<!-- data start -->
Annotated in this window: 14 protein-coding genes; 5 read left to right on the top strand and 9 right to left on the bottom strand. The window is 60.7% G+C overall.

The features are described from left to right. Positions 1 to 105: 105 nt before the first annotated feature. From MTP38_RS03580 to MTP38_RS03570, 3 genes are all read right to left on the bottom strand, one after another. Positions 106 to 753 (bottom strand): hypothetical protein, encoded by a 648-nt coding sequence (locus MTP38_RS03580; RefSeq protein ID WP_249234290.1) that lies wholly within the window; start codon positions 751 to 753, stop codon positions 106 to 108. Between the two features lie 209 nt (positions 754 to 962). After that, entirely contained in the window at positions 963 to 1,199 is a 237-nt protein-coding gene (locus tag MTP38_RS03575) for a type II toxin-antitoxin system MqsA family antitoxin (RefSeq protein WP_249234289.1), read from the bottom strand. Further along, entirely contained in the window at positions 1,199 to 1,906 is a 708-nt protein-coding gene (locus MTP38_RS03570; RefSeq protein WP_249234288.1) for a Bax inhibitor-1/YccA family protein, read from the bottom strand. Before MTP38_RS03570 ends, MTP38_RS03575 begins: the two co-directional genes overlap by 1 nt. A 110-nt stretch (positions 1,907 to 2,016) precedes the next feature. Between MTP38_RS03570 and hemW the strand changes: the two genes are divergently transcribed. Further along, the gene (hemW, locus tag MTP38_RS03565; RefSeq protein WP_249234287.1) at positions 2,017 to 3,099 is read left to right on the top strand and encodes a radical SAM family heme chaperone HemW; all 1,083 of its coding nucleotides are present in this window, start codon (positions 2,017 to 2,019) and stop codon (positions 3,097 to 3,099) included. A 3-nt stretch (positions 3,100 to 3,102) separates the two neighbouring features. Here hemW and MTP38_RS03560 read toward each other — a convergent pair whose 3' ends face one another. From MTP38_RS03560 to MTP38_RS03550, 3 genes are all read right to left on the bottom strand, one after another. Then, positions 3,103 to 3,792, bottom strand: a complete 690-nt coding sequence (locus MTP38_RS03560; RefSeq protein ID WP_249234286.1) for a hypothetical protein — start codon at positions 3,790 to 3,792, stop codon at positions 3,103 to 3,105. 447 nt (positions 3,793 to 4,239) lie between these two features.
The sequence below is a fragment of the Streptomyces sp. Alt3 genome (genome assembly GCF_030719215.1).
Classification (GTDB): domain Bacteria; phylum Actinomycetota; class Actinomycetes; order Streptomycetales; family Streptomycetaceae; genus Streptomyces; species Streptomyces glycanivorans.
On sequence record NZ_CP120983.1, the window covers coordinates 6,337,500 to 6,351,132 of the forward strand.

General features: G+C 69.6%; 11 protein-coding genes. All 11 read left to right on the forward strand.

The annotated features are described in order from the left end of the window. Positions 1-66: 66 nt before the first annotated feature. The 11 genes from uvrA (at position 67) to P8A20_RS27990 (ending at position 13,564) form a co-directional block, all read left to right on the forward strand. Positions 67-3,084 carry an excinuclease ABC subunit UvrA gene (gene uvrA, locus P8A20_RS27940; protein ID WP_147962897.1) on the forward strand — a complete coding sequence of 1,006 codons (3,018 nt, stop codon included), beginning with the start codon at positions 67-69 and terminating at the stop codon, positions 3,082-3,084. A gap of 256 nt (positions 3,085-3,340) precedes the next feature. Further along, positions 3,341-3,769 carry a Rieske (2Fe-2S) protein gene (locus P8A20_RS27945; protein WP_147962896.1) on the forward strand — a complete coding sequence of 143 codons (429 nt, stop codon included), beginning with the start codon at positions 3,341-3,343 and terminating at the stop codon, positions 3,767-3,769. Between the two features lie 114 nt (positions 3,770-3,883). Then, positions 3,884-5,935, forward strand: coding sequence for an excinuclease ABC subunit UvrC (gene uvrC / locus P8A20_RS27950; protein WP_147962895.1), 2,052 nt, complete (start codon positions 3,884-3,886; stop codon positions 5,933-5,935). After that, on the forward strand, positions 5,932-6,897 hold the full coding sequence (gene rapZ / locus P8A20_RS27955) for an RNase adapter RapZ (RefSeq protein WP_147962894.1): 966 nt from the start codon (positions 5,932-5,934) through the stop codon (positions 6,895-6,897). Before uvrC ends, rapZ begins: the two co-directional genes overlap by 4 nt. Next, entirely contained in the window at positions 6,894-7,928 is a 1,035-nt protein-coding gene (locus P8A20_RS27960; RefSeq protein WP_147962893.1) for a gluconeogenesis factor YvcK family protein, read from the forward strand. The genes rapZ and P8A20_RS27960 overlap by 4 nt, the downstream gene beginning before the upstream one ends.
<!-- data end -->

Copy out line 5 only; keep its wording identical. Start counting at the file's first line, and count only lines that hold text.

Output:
On sequence record NZ_CP120983.1, the window covers coordinates 6,337,500 to 6,351,132 of the forward strand.